What IDE with these listed features?

I realize there’s a similar topic below, but my question is a bit more specific.

I’ve been using Geany for over a decade now, but primarily because I’m not a professional programmer and only code myself when I need to write internal tools for my firm, where rapid prototyping with Python is sufficient and the lack of some modern 3d features in Panda is not an issue, so I get more bang for my buck and save time when I write these tools myself vs hiring a Unity or similar dev.
But now, I want to grow and learn Unity, without abandoning Panda. So ideally I want an IDE which works well for both Python, C# and C++.
There’s also just a few features I’d like which Geany seems to be lacking right now:

  1. Good support for Python, C# and C++

  2. Ability to edit two files side by side, in one window.

  3. Ability to have a scrollable zoom-out view of the code file on the right side, instead of just having a vertical scrollbar. We are visual creatures, it’s much easier to know where you navigate when you can scroll through a zoom-out view instead of a simple scrollbar: over a short time you start memorizing which “shapes” on the zoom-out view are for which functionality/class/method. It’s just a bit faster sometimes than clicking on a class/method name from a list to jump there.

  4. Multi-carpet editing

  5. Not be made by Microsoft, and not be a subscription model, and preferrably under 400 USD.


Sublime Text. I use it myself, and it ticks all of your boxes.

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Thanks a lot, but it doesn’t look like it’s an IDE. EDIT: never mind, it’s good at finding the compilers.
One thing I can’t find in it which I really liked in Geany is how there’s not a list of classes, functions variables and imports on the left side of the UI which you can sort alphabetically or in the order they appear in the file, and how you can click on the names to jump to that line:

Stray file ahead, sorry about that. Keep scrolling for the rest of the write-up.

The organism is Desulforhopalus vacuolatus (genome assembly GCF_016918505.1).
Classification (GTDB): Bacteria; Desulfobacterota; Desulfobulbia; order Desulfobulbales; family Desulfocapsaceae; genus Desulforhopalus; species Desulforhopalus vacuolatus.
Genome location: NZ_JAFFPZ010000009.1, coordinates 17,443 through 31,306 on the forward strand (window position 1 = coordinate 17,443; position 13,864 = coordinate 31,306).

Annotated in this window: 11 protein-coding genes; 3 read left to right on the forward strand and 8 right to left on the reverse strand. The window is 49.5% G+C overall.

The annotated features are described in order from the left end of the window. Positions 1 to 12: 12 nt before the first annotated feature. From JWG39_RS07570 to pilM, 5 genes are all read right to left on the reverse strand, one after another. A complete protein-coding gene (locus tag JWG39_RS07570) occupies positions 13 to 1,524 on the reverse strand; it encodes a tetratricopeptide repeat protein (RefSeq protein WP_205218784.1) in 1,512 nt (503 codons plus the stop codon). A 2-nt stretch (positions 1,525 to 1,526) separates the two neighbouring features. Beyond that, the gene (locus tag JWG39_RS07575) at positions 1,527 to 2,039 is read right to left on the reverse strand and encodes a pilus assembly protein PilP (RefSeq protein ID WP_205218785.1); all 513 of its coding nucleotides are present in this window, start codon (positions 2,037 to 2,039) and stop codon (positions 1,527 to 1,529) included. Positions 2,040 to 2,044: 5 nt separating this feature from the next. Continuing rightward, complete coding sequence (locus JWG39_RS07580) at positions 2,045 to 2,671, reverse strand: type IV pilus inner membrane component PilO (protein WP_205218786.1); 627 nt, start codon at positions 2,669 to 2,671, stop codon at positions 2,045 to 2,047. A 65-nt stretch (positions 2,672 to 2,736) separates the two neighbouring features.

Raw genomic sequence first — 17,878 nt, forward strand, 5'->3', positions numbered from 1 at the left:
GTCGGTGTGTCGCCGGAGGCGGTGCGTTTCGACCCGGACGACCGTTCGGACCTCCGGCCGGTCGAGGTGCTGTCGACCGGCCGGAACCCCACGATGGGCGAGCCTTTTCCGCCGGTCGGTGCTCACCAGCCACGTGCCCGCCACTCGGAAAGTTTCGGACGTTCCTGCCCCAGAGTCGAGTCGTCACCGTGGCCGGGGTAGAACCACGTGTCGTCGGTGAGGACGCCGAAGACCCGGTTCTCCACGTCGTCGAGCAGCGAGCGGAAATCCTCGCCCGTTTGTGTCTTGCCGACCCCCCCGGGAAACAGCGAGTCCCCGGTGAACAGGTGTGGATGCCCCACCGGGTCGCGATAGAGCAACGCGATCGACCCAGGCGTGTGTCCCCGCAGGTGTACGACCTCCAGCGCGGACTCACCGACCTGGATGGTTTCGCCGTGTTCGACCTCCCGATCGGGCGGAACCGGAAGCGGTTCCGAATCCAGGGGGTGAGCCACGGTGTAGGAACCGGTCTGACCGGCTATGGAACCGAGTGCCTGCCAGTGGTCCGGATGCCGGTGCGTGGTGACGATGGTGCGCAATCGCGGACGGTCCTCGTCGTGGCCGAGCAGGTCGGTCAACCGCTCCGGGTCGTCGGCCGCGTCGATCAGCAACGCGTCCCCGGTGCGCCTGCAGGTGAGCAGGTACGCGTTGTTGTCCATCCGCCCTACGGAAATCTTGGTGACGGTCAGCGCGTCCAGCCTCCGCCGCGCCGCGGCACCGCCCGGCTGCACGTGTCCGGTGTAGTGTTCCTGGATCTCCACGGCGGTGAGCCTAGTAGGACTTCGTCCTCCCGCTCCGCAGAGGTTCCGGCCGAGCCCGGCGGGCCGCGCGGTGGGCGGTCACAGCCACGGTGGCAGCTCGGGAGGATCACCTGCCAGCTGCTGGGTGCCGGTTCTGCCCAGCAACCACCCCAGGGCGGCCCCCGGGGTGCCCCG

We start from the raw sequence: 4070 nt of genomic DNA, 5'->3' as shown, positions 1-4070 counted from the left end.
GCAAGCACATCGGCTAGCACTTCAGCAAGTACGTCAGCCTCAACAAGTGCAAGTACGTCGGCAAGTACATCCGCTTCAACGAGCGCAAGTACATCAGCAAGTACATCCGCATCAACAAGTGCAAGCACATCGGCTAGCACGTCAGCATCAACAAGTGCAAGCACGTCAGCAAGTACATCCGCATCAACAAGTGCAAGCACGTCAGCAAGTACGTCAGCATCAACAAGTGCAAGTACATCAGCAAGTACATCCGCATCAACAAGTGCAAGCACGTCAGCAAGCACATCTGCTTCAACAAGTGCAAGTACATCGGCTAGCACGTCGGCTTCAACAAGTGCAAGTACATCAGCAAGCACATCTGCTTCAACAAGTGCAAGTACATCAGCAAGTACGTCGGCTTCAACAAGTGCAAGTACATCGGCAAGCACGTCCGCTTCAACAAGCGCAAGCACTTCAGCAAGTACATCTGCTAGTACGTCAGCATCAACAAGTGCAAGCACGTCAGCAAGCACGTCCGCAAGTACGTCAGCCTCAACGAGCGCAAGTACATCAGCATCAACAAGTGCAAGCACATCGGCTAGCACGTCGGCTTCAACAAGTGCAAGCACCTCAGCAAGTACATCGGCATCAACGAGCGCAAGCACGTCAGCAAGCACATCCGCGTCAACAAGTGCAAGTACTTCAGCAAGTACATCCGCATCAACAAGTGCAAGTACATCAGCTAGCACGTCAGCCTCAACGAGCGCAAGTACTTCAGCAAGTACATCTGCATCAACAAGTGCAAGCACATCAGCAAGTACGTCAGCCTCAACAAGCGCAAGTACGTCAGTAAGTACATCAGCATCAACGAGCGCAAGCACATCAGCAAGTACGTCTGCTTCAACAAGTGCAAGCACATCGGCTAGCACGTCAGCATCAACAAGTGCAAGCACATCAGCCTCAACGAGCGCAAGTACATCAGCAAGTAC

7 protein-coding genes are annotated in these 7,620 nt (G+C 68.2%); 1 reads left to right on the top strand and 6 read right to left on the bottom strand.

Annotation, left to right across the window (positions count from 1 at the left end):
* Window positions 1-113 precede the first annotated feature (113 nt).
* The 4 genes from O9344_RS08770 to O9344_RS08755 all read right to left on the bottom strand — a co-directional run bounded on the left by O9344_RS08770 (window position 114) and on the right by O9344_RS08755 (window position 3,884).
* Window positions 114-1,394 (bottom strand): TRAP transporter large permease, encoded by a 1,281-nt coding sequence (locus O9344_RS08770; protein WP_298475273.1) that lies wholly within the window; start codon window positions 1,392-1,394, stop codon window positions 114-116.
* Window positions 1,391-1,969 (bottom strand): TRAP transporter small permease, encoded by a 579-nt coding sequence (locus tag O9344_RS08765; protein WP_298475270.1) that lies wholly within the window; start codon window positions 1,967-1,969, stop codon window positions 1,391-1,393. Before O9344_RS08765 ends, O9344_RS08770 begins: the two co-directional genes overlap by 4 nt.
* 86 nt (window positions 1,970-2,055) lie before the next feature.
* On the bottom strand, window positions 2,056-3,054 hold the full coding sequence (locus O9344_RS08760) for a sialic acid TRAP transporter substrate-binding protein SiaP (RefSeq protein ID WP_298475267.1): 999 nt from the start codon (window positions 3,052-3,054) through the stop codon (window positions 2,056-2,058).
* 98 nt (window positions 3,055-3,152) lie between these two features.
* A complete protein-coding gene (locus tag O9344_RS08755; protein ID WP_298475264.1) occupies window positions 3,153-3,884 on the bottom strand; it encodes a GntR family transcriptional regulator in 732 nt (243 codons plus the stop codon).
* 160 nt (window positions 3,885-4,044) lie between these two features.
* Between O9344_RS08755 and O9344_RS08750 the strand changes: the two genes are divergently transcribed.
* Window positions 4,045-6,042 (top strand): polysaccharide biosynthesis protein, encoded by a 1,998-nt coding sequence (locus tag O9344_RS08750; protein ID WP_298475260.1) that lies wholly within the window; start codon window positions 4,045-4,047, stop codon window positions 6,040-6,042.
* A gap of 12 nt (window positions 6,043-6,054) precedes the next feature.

I personally don’t use such a feature. You could try one of the many third-party plug-ins available, if you install https://packagecontrol.io/ .

Thanks I checked. The plugin is outdated, doesn’t work.
I’ve sent them a feature request.
It’s a pretty common feature in code editors. Seems to be the only downside I have with this one.

You can use Ctrl+R to get a pop-up command window with the definitions, you can use the arrows to navigate between them or type to go to a particular definition.

Sublime Text generally relies on this kind of navigation, eg. Ctrl+P to switch between files, Ctrl+Shift+P to search for commands, and Ctrl+Alt+P to switch projects.

I’ve listed the limitations with that here: Clickable list of variables, functions, classes and methods of the file · Issue #5765 · sublimehq/sublime_text · GitHub

The other oddity with Sublime Text is how it handles opening and closing project files. With other tools, you open the project file by opening it. When you start the program not by opening a project file, the program shouldn’t open the project for you. It should assume that if you wanted to open the project, you would open the project. But the biggest issue with this approach is that if you keep the project open before closing the editor, then click on any text file in the explorer that has been assigned to the editor, Sublime Text will open that file, but also open the last project file and assign the file to the project. Similarly, if you have Sublime Text open, and click on any other text file assigned to it in your explorer, it will get added to the current Sublime Text session and get added to the project, rather than opening another editor window with only that text file open.
This is very unusual compared to other editors like Geany, or really any other program I have ever used, not just code editors but 2d art, 3d art, audio editors, CADs, DAWs. Imagine if you clicked on an image file or 3d file and Blender or GIMP opened the latest project file you worked on and added those files to those projects. it would be weird.

Personally, I really like that I can just open Sublime after restarting and continue where I left off the last time I had it open, even if I closed it uncleanly with unmodified changes to files. I can always press Ctrl+Alt+P to open the project switcher if that’s not what I want.

I can see how that interferes with just wanting to open a dedicated window for a particular file you want to view outside the context of an existing workspace, though.

Have you tried changing the “hot_exit” setting in the Settings? From the description, it sounds like setting it to “false” might do what you want.

Sorry, I was just ranting.

My main point is I dislike how Sublime Text is being different where there doesn’t seem to be a clear advantage to it. It just feels like the devs are being hipsters.
It’s like how Blender had right click for selecting for decades. I don’t care if it is intuitive if it is not similar to other programs. We have so many programs in game dev we have to remember how to use, everything following standards and common practices just makes our life easier.

Having settings in a config file is also not common, so many things that can go wrong, and settings is just harder to categorize, group and navigate in code compared to GUI.